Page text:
Second, spontaneous candidates seldom win.  That doesn’t mean they never win, but success in politics requires planning and timely execution.  While the Ds may field candidates,  most of those who impulsively filed will not be elected.      
     Third, Republican voters need to start paying attention.  The primary is Tuesday June 26th- just seventy days/10 weeks away.  With 32 statewide candidates, expect your mailbox to start filling up with campaign propaganda.  Every candidate will tell you what you want to hear, but it is the responsibility of the voter to vet candidates.  Most of the statewides will be at upcoming events sponsored by your local GOP.  Make an effort to meet those candidates, ask them hard questions and determine if they have the ability and the temperament to do the job.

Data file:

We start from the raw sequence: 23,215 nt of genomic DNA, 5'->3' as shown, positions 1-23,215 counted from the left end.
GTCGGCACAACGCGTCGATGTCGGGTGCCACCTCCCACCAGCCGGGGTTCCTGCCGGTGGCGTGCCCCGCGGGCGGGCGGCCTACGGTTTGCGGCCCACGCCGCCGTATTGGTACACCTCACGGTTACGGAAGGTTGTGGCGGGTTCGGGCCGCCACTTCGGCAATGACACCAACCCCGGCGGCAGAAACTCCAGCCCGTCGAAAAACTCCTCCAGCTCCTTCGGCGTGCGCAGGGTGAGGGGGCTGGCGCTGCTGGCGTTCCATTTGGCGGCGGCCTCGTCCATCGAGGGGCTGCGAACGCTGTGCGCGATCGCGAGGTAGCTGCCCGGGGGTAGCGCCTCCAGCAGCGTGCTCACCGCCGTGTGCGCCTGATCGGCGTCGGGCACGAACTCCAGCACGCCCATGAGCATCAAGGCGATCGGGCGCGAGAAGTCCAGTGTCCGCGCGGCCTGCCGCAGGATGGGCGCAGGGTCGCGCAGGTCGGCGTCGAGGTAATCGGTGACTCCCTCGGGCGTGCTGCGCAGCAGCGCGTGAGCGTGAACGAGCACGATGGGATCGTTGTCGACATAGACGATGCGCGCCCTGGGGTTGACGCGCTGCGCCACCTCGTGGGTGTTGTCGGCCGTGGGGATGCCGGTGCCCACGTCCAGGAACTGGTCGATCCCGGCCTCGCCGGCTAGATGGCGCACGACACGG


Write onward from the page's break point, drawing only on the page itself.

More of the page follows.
Modern politics has evolved into slick marketing and voter/consumer behavior science.  That has resulted in candidates elected who can’t or won’t do what they claim they will.  After they are elected, they ignore you because they are obligated to the special interests that financed their campaign.  The only way to stop that cycle is to show up and ask questions.  Until a groundswell of citizens start paying attention all the time and not just 90 days every two years, Oklahomans will get the government they deserve.